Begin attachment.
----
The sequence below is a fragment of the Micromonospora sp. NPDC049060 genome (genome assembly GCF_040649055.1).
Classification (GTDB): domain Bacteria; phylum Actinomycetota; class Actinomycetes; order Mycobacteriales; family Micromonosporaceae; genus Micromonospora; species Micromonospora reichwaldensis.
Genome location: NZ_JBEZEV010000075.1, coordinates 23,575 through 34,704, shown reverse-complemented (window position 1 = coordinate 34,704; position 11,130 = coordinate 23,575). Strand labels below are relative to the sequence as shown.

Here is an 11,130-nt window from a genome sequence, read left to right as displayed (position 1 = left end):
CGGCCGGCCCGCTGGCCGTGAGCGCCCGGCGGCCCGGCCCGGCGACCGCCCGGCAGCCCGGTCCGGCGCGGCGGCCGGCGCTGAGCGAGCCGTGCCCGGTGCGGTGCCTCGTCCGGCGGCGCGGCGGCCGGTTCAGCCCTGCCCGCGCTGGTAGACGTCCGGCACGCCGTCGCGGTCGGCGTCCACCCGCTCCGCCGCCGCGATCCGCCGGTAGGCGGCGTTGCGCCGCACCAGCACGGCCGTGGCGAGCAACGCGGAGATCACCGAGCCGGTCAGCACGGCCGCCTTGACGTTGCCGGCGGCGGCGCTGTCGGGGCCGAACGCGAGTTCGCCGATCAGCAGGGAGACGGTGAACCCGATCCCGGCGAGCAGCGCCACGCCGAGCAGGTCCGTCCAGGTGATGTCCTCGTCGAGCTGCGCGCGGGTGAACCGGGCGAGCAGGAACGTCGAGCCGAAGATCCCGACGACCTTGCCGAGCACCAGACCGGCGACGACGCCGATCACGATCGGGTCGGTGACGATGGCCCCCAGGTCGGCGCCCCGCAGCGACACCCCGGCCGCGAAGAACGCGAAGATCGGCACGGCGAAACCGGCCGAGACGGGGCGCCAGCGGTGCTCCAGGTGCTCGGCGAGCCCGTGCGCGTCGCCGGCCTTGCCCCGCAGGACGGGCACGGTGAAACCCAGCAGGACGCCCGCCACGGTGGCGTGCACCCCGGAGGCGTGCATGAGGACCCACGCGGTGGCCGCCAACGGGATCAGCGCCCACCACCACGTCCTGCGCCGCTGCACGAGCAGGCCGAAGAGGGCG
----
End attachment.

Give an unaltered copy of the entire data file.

The sequence below is a fragment of the Micromonospora sp. NPDC049060 genome (genome assembly GCF_040649055.1).
Classification (GTDB): domain Bacteria; phylum Actinomycetota; class Actinomycetes; order Mycobacteriales; family Micromonosporaceae; genus Micromonospora; species Micromonospora reichwaldensis.
Genome location: NZ_JBEZEV010000075.1, coordinates 23,575 through 34,704, shown reverse-complemented (window position 1 = coordinate 34,704; position 11,130 = coordinate 23,575). Strand labels below are relative to the sequence as shown.

Here is an 11,130-nt window from a genome sequence, read left to right as displayed (position 1 = left end):
CGGCCGGCCCGCTGGCCGTGAGCGCCCGGCGGCCCGGCCCGGCGACCGCCCGGCAGCCCGGTCCGGCGCGGCGGCCGGCGCTGAGCGAGCCGTGCCCGGTGCGGTGCCTCGTCCGGCGGCGCGGCGGCCGGTTCAGCCCTGCCCGCGCTGGTAGACGTCCGGCACGCCGTCGCGGTCGGCGTCCACCCGCTCCGCCGCCGCGATCCGCCGGTAGGCGGCGTTGCGCCGCACCAGCACGGCCGTGGCGAGCAACGCGGAGATCACCGAGCCGGTCAGCACGGCCGCCTTGACGTTGCCGGCGGCGGCGCTGTCGGGGCCGAACGCGAGTTCGCCGATCAGCAGGGAGACGGTGAACCCGATCCCGGCGAGCAGCGCCACGCCGAGCAGGTCCGTCCAGGTGATGTCCTCGTCGAGCTGCGCGCGGGTGAACCGGGCGAGCAGGAACGTCGAGCCGAAGATCCCGACGACCTTGCCGAGCACCAGACCGGCGACGACGCCGATCACGATCGGGTCGGTGACGATGGCCCCCAGGTCGGCGCCCCGCAGCGACACCCCGGCCGCGAAGAACGCGAAGATCGGCACGGCGAAACCGGCCGAGACGGGGCGCCAGCGGTGCTCCAGGTGCTCGGCGAGCCCGTGCGCGTCGCCGGCCTTGCCCCGCAGGACGGGCACGGTGAAACCCAGCAGGACGCCCGCCACGGTGGCGTGCACCCCGGAGGCGTGCATGAGGACCCACGCGGTGGCCGCCAACGGGATCAGCGCCCACCACCACGTCCTGCGCCGCTGCACGAGCAGGCCGAAGAGGGCG